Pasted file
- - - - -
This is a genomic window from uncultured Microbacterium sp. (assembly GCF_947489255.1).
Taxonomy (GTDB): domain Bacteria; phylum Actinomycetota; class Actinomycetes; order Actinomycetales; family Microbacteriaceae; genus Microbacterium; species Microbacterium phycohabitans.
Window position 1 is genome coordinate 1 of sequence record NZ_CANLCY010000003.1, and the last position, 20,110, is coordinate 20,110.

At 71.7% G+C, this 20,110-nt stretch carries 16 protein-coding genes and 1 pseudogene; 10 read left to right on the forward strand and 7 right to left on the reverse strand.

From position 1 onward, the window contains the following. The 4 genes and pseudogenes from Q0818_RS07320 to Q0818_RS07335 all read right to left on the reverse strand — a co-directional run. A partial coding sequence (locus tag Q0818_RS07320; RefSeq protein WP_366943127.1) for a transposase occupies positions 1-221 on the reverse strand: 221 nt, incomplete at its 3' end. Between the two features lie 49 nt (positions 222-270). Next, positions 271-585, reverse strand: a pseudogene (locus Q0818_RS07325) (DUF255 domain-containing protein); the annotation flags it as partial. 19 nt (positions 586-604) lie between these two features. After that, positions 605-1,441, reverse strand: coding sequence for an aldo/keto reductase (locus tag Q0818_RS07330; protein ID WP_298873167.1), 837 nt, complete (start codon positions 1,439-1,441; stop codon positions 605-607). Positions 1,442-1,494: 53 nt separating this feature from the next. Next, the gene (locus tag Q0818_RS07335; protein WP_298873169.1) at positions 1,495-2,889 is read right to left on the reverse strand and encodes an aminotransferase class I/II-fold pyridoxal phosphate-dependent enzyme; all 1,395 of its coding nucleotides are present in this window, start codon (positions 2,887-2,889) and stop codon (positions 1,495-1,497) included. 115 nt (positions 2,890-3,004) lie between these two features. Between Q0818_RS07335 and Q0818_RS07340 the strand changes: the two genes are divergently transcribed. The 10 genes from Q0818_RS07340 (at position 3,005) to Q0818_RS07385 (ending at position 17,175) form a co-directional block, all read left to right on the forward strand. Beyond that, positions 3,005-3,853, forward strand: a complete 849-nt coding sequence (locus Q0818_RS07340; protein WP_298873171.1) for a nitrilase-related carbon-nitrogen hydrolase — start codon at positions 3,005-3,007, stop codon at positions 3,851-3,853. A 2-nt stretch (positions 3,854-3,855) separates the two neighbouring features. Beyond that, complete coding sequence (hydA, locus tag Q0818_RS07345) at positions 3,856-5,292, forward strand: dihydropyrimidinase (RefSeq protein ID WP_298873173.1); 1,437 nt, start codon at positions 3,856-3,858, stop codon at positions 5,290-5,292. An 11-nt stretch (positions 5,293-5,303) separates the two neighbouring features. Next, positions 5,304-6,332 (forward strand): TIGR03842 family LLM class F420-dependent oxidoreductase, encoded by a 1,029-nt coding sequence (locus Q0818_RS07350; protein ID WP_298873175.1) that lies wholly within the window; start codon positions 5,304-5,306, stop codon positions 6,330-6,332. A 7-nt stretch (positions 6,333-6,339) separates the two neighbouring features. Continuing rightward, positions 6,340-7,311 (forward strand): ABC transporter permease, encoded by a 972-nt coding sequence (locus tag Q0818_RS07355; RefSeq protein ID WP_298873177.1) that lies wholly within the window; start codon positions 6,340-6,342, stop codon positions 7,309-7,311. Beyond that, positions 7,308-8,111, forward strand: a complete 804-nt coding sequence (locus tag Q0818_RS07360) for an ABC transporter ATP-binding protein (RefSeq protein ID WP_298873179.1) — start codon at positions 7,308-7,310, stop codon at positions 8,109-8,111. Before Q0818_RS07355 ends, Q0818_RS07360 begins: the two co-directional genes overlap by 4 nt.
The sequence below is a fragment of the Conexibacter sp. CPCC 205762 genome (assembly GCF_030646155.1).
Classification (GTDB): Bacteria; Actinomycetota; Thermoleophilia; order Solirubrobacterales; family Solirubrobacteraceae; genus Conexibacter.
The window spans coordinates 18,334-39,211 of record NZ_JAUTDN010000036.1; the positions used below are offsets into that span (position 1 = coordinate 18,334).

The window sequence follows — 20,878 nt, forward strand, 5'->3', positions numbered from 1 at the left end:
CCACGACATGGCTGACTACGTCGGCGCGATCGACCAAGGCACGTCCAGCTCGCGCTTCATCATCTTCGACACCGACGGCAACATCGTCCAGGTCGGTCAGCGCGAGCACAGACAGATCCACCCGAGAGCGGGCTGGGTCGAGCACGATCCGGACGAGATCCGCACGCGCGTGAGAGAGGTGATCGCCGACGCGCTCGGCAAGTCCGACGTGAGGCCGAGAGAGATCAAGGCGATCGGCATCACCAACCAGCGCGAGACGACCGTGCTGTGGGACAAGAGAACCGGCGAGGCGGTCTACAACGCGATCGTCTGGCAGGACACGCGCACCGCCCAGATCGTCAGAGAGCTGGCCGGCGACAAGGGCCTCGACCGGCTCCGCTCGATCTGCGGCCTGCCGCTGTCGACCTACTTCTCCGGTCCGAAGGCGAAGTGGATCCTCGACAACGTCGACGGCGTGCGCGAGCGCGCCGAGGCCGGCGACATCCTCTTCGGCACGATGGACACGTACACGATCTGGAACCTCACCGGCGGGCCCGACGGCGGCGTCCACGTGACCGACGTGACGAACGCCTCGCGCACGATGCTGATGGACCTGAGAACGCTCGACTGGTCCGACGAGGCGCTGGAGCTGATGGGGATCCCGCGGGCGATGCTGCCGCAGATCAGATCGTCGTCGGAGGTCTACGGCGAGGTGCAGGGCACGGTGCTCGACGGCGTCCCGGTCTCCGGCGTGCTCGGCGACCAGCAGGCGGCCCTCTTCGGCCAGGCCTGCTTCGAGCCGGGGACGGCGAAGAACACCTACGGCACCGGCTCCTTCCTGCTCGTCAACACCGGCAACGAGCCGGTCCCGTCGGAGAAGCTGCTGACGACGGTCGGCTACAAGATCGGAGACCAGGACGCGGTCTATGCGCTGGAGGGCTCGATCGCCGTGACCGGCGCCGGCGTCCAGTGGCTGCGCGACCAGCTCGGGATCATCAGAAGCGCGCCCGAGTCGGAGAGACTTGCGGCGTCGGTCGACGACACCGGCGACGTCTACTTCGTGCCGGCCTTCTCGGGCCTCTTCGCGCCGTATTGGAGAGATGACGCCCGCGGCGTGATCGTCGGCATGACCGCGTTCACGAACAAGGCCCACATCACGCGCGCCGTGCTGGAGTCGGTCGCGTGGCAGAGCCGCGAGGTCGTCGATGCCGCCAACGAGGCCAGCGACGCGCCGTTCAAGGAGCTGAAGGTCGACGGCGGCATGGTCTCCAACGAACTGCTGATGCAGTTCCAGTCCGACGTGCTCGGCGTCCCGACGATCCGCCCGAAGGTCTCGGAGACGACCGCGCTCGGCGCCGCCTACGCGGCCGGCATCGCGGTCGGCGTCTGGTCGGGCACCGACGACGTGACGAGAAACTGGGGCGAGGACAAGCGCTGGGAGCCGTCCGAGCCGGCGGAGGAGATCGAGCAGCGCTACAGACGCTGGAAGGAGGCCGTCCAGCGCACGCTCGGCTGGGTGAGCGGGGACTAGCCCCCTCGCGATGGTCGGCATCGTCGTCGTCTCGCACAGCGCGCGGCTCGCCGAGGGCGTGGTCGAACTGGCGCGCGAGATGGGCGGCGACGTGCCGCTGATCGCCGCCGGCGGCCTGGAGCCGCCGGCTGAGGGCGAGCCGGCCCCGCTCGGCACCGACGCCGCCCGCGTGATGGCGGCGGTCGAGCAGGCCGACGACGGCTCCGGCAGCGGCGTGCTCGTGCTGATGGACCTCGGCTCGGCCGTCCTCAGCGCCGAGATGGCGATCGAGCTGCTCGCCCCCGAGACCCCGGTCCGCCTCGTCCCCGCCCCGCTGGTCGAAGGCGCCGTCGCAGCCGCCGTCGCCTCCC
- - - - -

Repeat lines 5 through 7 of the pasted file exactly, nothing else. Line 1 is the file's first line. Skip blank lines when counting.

From position 1 onward, the window contains the following. The 4 genes and pseudogenes from Q0818_RS07320 to Q0818_RS07335 all read right to left on the reverse strand — a co-directional run. A partial coding sequence (locus tag Q0818_RS07320; RefSeq protein WP_366943127.1) for a transposase occupies positions 1-221 on the reverse strand: 221 nt, incomplete at its 3' end. Between the two features lie 49 nt (positions 222-270). Next, positions 271-585, reverse strand: a pseudogene (locus Q0818_RS07325) (DUF255 domain-containing protein); the annotation flags it as partial. 19 nt (positions 586-604) lie between these two features. After that, positions 605-1,441, reverse strand: coding sequence for an aldo/keto reductase (locus tag Q0818_RS07330; protein ID WP_298873167.1), 837 nt, complete (start codon positions 1,439-1,441; stop codon positions 605-607). Positions 1,442-1,494: 53 nt separating this feature from the next. Next, the gene (locus tag Q0818_RS07335; protein WP_298873169.1) at positions 1,495-2,889 is read right to left on the reverse strand and encodes an aminotransferase class I/II-fold pyridoxal phosphate-dependent enzyme; all 1,395 of its coding nucleotides are present in this window, start codon (positions 2,887-2,889) and stop codon (positions 1,495-1,497) included. 115 nt (positions 2,890-3,004) lie between these two features. Between Q0818_RS07335 and Q0818_RS07340 the strand changes: the two genes are divergently transcribed. The 10 genes from Q0818_RS07340 (at position 3,005) to Q0818_RS07385 (ending at position 17,175) form a co-directional block, all read left to right on the forward strand. Beyond that, positions 3,005-3,853, forward strand: a complete 849-nt coding sequence (locus Q0818_RS07340; protein WP_298873171.1) for a nitrilase-related carbon-nitrogen hydrolase — start codon at positions 3,005-3,007, stop codon at positions 3,851-3,853. A 2-nt stretch (positions 3,854-3,855) separates the two neighbouring features. Beyond that, complete coding sequence (hydA, locus tag Q0818_RS07345) at positions 3,856-5,292, forward strand: dihydropyrimidinase (RefSeq protein ID WP_298873173.1); 1,437 nt, start codon at positions 3,856-3,858, stop codon at positions 5,290-5,292. An 11-nt stretch (positions 5,293-5,303) separates the two neighbouring features. Next, positions 5,304-6,332 (forward strand): TIGR03842 family LLM class F420-dependent oxidoreductase, encoded by a 1,029-nt coding sequence (locus Q0818_RS07350; protein ID WP_298873175.1) that lies wholly within the window; start codon positions 5,304-5,306, stop codon positions 6,330-6,332. A 7-nt stretch (positions 6,333-6,339) separates the two neighbouring features. Continuing rightward, positions 6,340-7,311 (forward strand): ABC transporter permease, encoded by a 972-nt coding sequence (locus tag Q0818_RS07355; RefSeq protein ID WP_298873177.1) that lies wholly within the window; start codon positions 6,340-6,342, stop codon positions 7,309-7,311. Beyond that, positions 7,308-8,111, forward strand: a complete 804-nt coding sequence (locus tag Q0818_RS07360) for an ABC transporter ATP-binding protein (RefSeq protein ID WP_298873179.1) — start codon at positions 7,308-7,310, stop codon at positions 8,109-8,111. Before Q0818_RS07355 ends, Q0818_RS07360 begins: the two co-directional genes overlap by 4 nt.
The sequence below is a fragment of the Conexibacter sp. CPCC 205762 genome (assembly GCF_030646155.1).
Classification (GTDB): Bacteria; Actinomycetota; Thermoleophilia; order Solirubrobacterales; family Solirubrobacteraceae; genus Conexibacter.